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Police Story

Ah hindsight, its wicked isn’t it, especially when it comes to relationships. What feels like an exciting, romantic gesture when you’re together, suddenly looks a little bit weird and creepy when it all falls apart (am assuming that Katie Holmes knows how that feels this morning). So how does it feel when you read about potentially systemic abuse by any number of police officers and realise that, while not abusive, your previous relationship with a policeman was littered with the same behaviours?

I experienced firsthand (and let me be very clear on this) in a non-abusive relationship with a policeman, the following:

  • Flowers sent to my work address which I had never given him; when challenged, he shrugged and said “I’m a detective”
  • I don’t believe I ever gave him my home address and yet he knew it
  • After we split, which was his decision, he continued to email and text – even after repeated requests to stop
  • He promised to delete my contact details and then contacted me again – his explanation for how he found my contact details was weak and now feels suspicious
  • He had serious anger control issues, never with me, but it was very close to the surface
  • I haven’t heard from him since February, the last time he got in contact he sent a message which was deliberately written as if it was part of an ongoing conversation to (I believe) disguise the fact it was him and lead me to engage; I am constantly waiting for the next message

I know of other women who have had experiences with the police and “romance”, scarily similar to mine. As a result, my BFF and I have a rule about not dating policemen; when she got chatting to one in a bar, she told him about this rule in jest and he totally lost it at her – point proven?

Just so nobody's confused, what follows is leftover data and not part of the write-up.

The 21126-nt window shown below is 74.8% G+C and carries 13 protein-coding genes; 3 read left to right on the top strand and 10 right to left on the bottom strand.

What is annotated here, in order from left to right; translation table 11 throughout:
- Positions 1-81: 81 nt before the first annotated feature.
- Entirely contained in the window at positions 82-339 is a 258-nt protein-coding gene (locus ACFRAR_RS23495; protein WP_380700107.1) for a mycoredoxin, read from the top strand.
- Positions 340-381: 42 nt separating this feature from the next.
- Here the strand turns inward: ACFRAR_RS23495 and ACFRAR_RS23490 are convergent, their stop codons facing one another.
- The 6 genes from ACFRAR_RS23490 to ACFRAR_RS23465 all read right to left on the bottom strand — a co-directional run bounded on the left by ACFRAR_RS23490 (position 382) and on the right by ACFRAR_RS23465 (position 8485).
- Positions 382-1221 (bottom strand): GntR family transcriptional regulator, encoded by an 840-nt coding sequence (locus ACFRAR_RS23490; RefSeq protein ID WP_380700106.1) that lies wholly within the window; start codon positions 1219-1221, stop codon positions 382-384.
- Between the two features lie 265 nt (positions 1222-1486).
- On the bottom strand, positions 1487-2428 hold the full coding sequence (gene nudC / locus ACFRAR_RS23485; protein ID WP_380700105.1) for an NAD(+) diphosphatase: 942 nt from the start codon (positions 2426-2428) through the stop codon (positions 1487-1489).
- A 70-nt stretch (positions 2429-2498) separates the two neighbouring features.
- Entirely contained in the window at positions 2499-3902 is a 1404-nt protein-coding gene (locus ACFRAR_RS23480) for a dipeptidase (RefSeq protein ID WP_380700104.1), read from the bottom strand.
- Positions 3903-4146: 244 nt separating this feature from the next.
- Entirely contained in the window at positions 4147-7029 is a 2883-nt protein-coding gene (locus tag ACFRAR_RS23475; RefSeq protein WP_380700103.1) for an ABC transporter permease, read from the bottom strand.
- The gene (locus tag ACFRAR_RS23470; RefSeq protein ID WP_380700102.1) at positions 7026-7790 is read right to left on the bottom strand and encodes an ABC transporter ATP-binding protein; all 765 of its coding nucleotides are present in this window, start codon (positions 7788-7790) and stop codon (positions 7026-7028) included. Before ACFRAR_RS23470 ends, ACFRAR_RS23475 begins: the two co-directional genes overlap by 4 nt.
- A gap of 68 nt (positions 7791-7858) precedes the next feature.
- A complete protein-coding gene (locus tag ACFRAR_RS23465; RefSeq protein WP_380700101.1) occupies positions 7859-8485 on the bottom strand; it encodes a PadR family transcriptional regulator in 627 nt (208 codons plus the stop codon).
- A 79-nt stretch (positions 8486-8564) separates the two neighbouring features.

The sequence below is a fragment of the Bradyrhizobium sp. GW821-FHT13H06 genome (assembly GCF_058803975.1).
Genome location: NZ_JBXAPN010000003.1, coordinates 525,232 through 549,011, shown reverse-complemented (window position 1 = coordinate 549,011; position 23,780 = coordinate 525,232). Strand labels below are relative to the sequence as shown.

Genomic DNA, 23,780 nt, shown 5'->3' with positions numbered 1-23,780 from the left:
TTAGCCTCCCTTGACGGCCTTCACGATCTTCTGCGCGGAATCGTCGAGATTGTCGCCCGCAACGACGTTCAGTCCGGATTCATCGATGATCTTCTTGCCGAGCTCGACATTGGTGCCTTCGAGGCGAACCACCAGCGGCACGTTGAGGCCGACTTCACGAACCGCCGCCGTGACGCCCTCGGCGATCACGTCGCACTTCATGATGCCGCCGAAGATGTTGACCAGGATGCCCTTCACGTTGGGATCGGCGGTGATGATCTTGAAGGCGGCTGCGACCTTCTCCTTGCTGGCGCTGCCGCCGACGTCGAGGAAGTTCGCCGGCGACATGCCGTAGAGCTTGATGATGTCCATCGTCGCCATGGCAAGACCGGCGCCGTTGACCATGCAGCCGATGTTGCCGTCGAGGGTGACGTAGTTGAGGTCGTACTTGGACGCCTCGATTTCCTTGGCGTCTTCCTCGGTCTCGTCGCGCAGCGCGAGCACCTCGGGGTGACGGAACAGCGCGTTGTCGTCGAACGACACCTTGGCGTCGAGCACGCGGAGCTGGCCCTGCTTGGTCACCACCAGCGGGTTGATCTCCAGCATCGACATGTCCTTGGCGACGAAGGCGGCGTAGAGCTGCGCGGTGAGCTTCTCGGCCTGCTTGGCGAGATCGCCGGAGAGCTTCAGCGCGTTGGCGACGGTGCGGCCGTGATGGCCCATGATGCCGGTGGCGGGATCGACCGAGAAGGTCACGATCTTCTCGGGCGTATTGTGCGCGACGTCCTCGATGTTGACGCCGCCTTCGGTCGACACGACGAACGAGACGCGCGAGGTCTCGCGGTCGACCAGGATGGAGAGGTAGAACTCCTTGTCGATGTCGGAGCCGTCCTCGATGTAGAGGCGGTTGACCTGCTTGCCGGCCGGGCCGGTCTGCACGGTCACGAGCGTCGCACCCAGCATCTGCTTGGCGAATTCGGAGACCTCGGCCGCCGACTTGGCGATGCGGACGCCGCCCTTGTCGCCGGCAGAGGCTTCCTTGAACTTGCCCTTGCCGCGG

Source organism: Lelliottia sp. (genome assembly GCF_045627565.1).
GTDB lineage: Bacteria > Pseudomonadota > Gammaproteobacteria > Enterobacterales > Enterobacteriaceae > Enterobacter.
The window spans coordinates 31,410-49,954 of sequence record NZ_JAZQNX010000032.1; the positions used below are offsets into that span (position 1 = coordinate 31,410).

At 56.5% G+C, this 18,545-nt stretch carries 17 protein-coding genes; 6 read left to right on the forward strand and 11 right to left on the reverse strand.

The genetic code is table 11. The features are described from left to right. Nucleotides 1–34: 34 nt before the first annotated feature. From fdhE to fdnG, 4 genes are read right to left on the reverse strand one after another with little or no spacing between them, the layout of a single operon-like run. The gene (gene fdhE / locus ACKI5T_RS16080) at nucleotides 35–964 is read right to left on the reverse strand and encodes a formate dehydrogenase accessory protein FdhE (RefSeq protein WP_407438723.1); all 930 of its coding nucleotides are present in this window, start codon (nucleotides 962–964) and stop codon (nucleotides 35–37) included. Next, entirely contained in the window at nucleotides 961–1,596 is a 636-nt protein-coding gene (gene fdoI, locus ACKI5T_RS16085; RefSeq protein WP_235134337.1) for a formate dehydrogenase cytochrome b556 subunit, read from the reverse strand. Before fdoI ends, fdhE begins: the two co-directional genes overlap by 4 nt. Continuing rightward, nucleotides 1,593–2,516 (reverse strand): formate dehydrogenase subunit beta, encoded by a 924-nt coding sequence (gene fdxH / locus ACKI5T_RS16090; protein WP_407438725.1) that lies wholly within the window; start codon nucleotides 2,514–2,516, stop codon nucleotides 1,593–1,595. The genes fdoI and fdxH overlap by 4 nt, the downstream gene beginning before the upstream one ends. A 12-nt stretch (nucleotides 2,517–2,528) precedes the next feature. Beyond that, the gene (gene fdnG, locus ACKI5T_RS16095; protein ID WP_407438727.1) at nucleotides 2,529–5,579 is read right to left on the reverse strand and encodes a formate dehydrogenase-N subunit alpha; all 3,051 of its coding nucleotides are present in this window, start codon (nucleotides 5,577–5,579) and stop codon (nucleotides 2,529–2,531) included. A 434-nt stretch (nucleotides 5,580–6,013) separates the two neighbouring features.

There are the extreme cases, such as that of Stephen Mitchell who has quite rightly been jailed for life. But beneath that it looks like there is a culture of abuse of authority and betrayal of trust. It appears that police officers are seeking out the vulnerable for their own sexual needs.

I’ve made this point before, but I think it’s important; sometimes it’s the casual, everyday stuff that is the key signifier. A police officer feels comfortable seeking out contact details as part of his dating strategy because there is a culture in which that is the “done thing”. To abuse your position with good intentions, doesn’t mean you haven’t abused your position. To do so with such casual disregard for the other person’s feelings is downright terrifying.

Now here’s the thing, I’m a strong, confident woman who may have got swept up in the sexy policeman’s antics and maybe it took me too long to see the light, but I got there. But if I were vulnerable, if I had met him because he was investigating a crime that happened to me, would I be able to see him as anything but my saviour?

So hindsight, brilliant isn’t it… I’m off for a shower to wash away the feeling that I have been slightly violated.

The Guardian report is here

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